“I told Bryan he had nothing to be ashamed of even if he did not win a medal. He showed that he had nothing to be sorry for. That his performance was something to be proud of. Nothing na dapat Ikahiya (Nothing to be ashamed of),” Sulit recalled telling the athlete.

“Ang ganda ng fighting spirit (The fighting spirit is superb). It is easy to get worn down by your opponent the moment your body wanes, your spirit wanes; it all goes down. At least I can honestly say that we don’t have a problem in this department.”

A judo instructor at Gunma University in Maebashi, Japan, Furukawa – speaking through coach Kodo Nakano, the elder brother of the Nakano twins – said that she was hit by jitters in her 2019 SEA Games debut but vowed to do better the second time around.

“This is why I am very happy to win this gold medal,” said Furukawa, whose mother was born in Davao, after beating Myanmar’s Chu Myat Noe Wai in the finals last May 19 in ending her nearly three-year wait for golden glory.

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With his mother Lorna, who was in Hanoi to witness his twin sons competing, as interpreter, Shugen said that he felt no pressure at all in going up against the hometown favorite in the battle for the gold medal.

“Composed po si Shugen kasi nanalo na po siya sa SEA Games sa Pilipinas in 2019 (Shugen was composed since winning in the SEA Games gold in 2019 in the Philippines). He knew how to handle pressure,” Mrs. Nakano quoted her son as saying.

Sulit also credited the camaraderie between the Tokyo-based judokas and coach and their Manila-based counterparts, saying: “All of us had only one identity. We are Filipinos and there is no distinction. It helped that our majority of those living in Japan also speak Tagalog.”

He likewise praised the coaching staff, which included former SEA Games gold medalists Gilbert Ramirez and Helen Dawa, for whipping the team into competitive shape despite the short preparation time.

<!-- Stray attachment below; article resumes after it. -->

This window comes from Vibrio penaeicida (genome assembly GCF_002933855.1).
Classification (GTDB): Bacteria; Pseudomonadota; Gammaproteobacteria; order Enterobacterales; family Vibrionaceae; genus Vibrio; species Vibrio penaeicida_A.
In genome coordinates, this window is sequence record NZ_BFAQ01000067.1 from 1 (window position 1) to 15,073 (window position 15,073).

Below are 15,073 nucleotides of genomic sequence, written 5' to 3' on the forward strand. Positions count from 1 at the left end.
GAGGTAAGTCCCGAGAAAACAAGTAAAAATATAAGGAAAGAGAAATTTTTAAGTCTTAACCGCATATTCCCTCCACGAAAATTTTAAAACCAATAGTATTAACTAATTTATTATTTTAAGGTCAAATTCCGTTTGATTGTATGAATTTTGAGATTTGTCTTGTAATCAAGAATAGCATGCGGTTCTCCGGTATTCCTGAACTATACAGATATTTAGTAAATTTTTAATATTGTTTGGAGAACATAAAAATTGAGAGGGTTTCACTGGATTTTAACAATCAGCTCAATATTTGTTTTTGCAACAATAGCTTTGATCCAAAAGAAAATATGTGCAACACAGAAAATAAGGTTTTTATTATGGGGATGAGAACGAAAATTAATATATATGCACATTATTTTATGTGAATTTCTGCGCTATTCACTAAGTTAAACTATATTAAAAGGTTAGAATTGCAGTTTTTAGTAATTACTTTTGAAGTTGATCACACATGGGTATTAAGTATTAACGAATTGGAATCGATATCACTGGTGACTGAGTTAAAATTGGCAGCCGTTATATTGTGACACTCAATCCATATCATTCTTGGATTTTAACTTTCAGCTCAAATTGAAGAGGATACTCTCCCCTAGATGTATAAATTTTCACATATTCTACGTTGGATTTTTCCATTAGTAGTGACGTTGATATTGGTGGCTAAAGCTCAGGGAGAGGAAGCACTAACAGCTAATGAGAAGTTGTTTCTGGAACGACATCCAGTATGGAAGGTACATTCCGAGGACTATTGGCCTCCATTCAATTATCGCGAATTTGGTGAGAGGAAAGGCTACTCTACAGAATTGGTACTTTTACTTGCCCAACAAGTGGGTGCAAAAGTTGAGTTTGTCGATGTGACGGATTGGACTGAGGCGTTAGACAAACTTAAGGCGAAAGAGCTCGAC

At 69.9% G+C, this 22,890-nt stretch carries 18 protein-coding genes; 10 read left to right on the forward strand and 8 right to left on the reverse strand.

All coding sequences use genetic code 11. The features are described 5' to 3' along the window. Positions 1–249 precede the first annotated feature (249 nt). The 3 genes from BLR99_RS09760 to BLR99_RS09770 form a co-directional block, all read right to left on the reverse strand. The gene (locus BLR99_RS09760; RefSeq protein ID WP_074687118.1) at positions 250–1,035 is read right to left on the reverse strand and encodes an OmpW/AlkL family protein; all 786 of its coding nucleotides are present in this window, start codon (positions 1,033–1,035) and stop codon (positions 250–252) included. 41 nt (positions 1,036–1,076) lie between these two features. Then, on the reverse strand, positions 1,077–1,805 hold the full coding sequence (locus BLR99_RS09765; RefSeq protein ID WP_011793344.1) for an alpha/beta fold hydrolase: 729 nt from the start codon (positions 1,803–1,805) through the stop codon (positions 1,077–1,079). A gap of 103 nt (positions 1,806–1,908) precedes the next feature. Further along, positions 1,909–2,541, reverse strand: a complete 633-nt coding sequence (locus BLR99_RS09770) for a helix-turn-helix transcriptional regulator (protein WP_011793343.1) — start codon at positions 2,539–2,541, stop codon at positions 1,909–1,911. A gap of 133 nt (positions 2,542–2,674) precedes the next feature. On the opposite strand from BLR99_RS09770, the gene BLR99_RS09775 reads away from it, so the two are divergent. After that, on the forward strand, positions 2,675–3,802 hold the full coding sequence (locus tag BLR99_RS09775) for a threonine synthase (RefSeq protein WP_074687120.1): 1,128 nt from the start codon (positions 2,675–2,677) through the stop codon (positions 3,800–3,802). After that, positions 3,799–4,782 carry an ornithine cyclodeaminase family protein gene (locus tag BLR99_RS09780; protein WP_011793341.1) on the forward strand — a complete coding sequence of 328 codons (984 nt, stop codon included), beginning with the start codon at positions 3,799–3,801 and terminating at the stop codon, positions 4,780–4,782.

“Much credit and appreciation should go to our coaching staff for taking good care of our team, and the results are all there to see,” Sulit said.

As a coach of the Ateneo Blue Eagles varsity squad, he said that what the Filipino judokas needed to work on more was their strength and conditioning in the face of their sturdier and beefier rivals. 

“Strength and conditioning in judo is very vital. We will look into that. Kailangan patigasin at palakasin pa ang kanilang katawan (Our judokas need to toughen up and strengthen their bodies more),” the judo honcho underscored.

He observed that “it was evident that some of their opponents were sturdier when our guys would pull in and spin a throw. Parang silang bumabangga sa pader (It was like they were hitting a wall).

“If the Rizal Memorial fitness gym is not available, then we will have to find alternatives to address this concern.”

He said the performances of the Filipino judokas in Hanoi augured well for their forthcoming international competitions next year in the Cambodia SEA Games and the rescheduled Hangzhou Asian Games. 

“In the meantime, these athletes deserve all the recognition, praise and appreciation that’s due them. What they have done despite the challenges they faced is truly admirable,” Sulit said.